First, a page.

It’s Not About Being Liked

by | Jul 24, 2013 | Christin's Blog Posts

For most of us, resistance is futile. If we want to see pictures of our cousins’ kids or our grandbabies, if we want to know what’s happening in the lives of our friends and family, if we want to keep (or get) a job or run a successful business, if we want to be effective in our ministries and outreaches — we have to go where the people are.  Where the rest of the world is. We have to plug in to social media, whether we like it or not, whether we want to or not. Even if we have qualms about the narcissism and the voyeurism and other “isms” it seems to encourage or engender.

Of course there are a lot of blessings that can come with social media. But one of the downsides is that we can easily get drawn into a world where our sense of worth — our value, our significance — seems to be determined by the number of people who “like” us. Or like our posts or pins or tweets.

It can create in us such an insatiable appetite for others’ approval and affirmation and validation.

That’s not good for those of us who are Christians. Because the Scripture tells us that we can expect just the opposite!

Father, Glorify Your Name: John 12:28

If we’re living what we say we believe, if we’re truly following after Jesus with our whole hearts and walking in obedience to His Word, people won’t just “not like” us. They’ll actively hate us!

Jesus actually said, “Woe to you when everyone speaks well of you, for that is how their ancestors treated the false prophets.” (Luke 6:26)

He later warned, “If the world hates you, keep in mind that it hated Me first. If you belonged to the world, it would love you as its own. As it is, you do not belong to the world, but I have chosen you out of the world. That is why the world hates you…. If they persecuted Me, they will persecute you also.” (John 15:18-20)

It’s important to note that this persecution is not the same as people hating us because we’re hypocrites, hating us because we’re rude or unkind or lazy or selfish or inconsiderate. That’s being hated for our sins. Which we need to repent of and make right.

True persecution comes as a result of being faithful to God and His Word, refusing to sin against Him ourselves, standing for truth and righteousness — and not just on a few highly-charged and extremely controversial issues. But in all the different aspects of our lives, in all the different areas that the Scriptures address. Especially those that we ourselves struggle to take to heart.

Here are some verses we don’t quote nearly often enough — and in the right context:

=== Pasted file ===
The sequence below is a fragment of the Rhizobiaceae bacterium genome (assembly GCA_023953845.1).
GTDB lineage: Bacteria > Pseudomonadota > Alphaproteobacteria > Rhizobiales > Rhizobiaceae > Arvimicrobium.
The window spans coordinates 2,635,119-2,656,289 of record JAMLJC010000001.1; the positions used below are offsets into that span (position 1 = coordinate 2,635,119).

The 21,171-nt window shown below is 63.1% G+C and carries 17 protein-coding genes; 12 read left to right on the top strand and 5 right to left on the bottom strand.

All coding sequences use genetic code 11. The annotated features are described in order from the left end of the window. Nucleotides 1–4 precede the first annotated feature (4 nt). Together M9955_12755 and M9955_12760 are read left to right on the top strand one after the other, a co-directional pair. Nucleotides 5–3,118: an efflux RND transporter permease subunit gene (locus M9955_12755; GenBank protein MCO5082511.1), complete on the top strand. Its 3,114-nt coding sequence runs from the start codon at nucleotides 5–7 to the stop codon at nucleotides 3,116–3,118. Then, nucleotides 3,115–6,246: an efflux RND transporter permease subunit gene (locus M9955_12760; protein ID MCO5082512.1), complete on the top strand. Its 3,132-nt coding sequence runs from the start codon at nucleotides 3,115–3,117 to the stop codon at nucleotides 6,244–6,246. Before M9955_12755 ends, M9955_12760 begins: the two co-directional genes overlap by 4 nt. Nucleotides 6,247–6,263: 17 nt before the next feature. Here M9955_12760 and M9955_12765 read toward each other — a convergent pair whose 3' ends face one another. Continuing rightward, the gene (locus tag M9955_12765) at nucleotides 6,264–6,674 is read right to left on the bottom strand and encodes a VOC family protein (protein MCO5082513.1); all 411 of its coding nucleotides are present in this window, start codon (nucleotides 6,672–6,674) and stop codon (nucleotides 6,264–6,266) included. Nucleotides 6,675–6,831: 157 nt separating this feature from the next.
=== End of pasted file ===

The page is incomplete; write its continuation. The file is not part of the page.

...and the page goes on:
“Blessed are you when people insult you, persecute you and falsely say all kinds of evil against you because of Me. Rejoice and be glad, because great is your reward in heaven, for in the same way they persecuted the prophets who were before you.” (Matthew 5:11-12)

“Finally, all of you, be like-minded, be sympathetic, love one another, be compassionate and humble. Do not repay evil with evil or insult with insult. On the contrary, repay evil with blessing, because to this you were called… Who is going to harm you if you are eager to do good? But even if you should suffer for what is right, you are blessed. ‘Do not fear their threats; do not be frightened.’  But in your hearts revere Christ as Lord. Always be prepared to give an answer to everyone who asks you to give the reason for the hope that you have. But do this with gentleness and respect, keeping a clear conscience, so that those who speak maliciously against your good behavior in Christ may be ashamed of their slander.” (1 Peter 3:8-16)

Sometimes it’s scary stepping out in faith, taking a stand, declaring ourselves to be on the Lord’s side. It’s frightening when we feel God might be calling us to the front lines on a particular battlefield.

Here are the words of Jesus that are ringing in my heart right now:

“Now my soul is troubled, and what shall I say? ‘Father, save me from this hour’? No, it was for this very reason I came to this hour. Father, glorify Your name!” (John 12:27-28)

This life is not about being liked. It’s about glorifying Him — as St. Clement put it — in whatever way He asks us, whenever He asks, for as long as He asks, because He asks it.

In the meantime, we have this precious promise — again, the words of Jesus:

“I have told you these things, so that in Me you may have peace. In this world you will have trouble. But take heart! I have overcome the world.” (John 16:33)




This Week’s Assignment:

If you’re participating in Summer in the Son — our online study of the Gospel of John:

Read John Chs 15-16.

Memorize John 15:4.

If you get a chance, read Sarah Brooks’ blog post:  A Word to Parents about Instagram. A must read for anyone who has children, grandchildren, nieces or nephews, or works with kids at school or church!


Todays Question: What are some things we can do to keep from getting drawn into the dark side of social media? What’s working for you?